Council of Canadians Williams Lake Chapter’s Ross McCoubrey (left) chats with noted environmentalist Vicky Husband and retired forester Anthony Britneff after a forum on forestry held Monday at the Cariboo Arts Centre Society that attracted around 75 local residents. Husband and Britneff both spoke at the event.

Council of Canadians Williams Lake Chapter’s Ross McCoubrey (left) chats with noted environmentalist Vicky Husband and retired forester Anthony Britneff after a forum on forestry held Monday at the Cariboo Arts Centre Society that attracted around 75 local residents. Husband and Britneff both spoke at the event.

Forest policy topic of public forum

There is an urgent need to correct forest policy, said retired forester Anthony Britneff during a forestry forum in Williams Lake.

There is an urgent need to correct forest policy, said retired forester Anthony Britneff.

Britneff, along with renowned environmentalist Vicky Husband and Peter Ewert from Stand Up for the North based in Prince George were speakers at a public forum on forestry held in Williams Lake Monday.

“Forests have a huge potential in this province, we’re just not seeing it,” said Britneff, who after a 40-year career with the Ministry of Forests retired in 2010.

The government began creating a “perfect storm” of mismanagement of public forests in 2001, just as the pine beetle epidemic began to play out, Britneff told the audience of around 75 people.

He suggested the forest and range practices act gave control to the private sector and replaced law and regulation with the notion of professional reliance, and the downsizing, budget cuts, reorganization, and office and branch closures within the Ministry of Forests, all compounded the problem.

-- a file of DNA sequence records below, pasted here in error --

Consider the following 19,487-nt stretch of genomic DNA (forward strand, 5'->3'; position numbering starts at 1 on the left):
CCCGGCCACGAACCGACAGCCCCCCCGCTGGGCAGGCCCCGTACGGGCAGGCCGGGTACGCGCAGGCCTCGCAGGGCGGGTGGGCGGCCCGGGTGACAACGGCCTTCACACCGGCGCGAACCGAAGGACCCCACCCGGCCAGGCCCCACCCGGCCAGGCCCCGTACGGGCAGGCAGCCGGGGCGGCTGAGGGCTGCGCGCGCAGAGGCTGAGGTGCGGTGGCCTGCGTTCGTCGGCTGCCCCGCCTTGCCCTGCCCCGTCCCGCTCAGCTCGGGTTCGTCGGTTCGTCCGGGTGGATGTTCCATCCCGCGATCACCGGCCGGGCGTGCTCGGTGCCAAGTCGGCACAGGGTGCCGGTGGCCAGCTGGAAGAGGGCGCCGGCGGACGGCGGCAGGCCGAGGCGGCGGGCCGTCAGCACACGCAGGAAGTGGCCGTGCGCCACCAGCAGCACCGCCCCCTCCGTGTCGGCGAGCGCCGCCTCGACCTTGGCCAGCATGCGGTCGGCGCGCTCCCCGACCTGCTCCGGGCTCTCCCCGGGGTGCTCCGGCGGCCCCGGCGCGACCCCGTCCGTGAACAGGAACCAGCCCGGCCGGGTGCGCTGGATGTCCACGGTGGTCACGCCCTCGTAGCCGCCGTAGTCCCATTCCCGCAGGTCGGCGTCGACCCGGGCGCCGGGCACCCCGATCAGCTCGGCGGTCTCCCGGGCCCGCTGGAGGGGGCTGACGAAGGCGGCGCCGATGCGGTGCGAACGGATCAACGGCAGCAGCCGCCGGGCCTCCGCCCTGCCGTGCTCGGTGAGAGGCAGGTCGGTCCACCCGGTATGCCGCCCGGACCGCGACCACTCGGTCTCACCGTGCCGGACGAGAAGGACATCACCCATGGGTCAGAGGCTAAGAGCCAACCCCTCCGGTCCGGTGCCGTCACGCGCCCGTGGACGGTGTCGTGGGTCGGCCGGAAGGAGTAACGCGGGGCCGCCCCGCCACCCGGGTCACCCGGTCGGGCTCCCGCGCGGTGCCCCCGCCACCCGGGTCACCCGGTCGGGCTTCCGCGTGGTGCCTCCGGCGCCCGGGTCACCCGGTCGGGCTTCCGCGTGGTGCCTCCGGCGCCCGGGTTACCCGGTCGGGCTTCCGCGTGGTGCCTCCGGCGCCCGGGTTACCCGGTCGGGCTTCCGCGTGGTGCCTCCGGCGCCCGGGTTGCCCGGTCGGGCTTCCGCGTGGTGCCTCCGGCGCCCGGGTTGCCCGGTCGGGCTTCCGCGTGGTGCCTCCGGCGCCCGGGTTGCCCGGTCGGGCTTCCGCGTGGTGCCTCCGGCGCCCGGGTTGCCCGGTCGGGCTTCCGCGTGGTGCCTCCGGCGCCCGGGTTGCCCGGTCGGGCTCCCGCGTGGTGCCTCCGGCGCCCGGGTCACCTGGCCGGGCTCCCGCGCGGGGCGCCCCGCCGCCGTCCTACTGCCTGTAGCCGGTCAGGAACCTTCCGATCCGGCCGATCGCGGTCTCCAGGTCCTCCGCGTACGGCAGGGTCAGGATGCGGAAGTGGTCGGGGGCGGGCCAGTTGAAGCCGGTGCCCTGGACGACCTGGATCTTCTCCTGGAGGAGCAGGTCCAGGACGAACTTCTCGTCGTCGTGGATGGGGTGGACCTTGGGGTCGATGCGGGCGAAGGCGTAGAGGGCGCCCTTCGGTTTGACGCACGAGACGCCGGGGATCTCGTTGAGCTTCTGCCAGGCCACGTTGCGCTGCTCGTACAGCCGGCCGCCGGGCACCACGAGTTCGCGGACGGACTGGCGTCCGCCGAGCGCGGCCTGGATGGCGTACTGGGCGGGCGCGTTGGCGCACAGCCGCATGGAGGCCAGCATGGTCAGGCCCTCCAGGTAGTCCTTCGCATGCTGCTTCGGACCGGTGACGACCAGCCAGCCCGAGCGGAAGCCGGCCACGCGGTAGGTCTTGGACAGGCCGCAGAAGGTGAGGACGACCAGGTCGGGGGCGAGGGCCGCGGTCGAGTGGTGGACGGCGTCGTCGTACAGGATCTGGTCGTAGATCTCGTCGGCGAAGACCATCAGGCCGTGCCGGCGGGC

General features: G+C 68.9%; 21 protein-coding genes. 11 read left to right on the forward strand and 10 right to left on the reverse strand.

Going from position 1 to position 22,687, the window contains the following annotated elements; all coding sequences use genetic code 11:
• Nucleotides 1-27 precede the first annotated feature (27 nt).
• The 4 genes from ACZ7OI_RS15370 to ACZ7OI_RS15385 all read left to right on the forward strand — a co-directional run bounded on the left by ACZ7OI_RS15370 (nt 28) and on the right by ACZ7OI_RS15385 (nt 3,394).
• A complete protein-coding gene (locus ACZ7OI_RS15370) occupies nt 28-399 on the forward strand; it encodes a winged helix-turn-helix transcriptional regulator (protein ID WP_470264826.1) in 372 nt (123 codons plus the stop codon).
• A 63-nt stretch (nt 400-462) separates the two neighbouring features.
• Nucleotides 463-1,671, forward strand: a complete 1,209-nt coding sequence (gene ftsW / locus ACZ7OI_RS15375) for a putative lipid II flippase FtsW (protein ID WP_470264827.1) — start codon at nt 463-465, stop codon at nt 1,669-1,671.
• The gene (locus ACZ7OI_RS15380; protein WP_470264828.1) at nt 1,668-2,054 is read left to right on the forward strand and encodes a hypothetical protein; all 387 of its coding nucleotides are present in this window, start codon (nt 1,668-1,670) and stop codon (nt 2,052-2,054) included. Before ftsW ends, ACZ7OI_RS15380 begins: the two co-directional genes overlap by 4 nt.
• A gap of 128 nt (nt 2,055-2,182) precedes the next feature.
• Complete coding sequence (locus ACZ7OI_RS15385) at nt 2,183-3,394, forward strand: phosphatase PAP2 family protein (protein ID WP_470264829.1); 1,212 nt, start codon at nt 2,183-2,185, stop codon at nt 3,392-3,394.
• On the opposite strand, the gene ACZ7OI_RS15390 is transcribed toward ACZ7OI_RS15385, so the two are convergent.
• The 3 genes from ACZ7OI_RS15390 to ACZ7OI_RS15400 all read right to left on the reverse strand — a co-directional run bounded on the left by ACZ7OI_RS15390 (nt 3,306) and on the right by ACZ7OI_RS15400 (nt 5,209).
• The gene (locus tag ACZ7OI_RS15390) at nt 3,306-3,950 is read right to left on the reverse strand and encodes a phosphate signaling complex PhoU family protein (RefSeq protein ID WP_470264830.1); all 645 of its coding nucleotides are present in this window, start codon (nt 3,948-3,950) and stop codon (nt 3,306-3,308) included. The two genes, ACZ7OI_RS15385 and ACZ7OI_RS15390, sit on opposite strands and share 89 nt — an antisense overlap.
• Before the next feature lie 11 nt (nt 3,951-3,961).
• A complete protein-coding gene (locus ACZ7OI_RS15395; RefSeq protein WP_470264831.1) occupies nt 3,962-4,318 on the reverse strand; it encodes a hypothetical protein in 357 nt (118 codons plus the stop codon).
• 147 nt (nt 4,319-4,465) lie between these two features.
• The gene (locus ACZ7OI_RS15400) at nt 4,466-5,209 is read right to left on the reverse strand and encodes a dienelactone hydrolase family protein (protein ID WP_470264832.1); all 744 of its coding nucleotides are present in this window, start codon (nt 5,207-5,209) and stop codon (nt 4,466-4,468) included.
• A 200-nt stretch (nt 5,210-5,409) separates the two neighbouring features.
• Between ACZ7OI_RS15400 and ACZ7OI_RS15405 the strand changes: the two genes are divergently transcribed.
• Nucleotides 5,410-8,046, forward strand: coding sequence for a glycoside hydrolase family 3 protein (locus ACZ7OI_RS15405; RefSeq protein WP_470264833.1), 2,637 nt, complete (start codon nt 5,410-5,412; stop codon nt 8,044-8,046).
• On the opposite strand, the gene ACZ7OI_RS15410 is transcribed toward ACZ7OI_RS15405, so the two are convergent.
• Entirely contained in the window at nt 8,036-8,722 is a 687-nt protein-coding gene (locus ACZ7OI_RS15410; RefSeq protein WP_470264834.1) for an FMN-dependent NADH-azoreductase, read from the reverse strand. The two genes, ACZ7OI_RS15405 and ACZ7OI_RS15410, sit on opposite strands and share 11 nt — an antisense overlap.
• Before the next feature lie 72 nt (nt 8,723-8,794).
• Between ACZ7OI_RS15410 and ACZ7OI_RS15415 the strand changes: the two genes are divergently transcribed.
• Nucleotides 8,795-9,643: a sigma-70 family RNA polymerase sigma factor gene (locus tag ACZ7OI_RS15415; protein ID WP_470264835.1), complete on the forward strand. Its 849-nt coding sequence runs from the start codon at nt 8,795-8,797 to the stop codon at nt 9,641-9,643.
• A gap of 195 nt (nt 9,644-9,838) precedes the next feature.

In 2002, while he headed the provincial silviculture program, Britneff saw a “soaring” amount of non-sufficiently restocked lands.

“The silviculture budget was cut by 90 per cent from $100 million to about $8 million and then restored now to $40 million,” he said.

Between 2001 and 2012, the total provincial budget increased by 56 per cent, while the combined budgets for renewable resource ministries such as parks, environment and forestry decreased by 52 per cent, he added.

Husband warned a stumpage rate of 25 cents a cubic metre is “throwing away our forests,” resulting in very little revenue for the people of B.C.

“There is little economic benefit at a great ecological expense,” she said.

Britneff suggested local forest trusts are the way to go, an idea being presented by Andrew Mitchell on his Green B.C. Communities blog.

There are no examples in B.C. or in Canada, but there are in Scandinavia.

The local forests are 100,000 or more hectares run by a local board that’s elected and community run.

They would be overseen by a provincial assembly to ensure the lands are managed sustainably, he continued.

“Then you’re talking about the responsibilities of stewardship, not right to harvest,” Britneff said.

Presently the province is conducting consultation meetings on whether some forest licenses should be rolled over to area based tenures, however, Britneff said government should be asking what is the best way to govern public forest resources to ensure sustainability for future generations instead.

 

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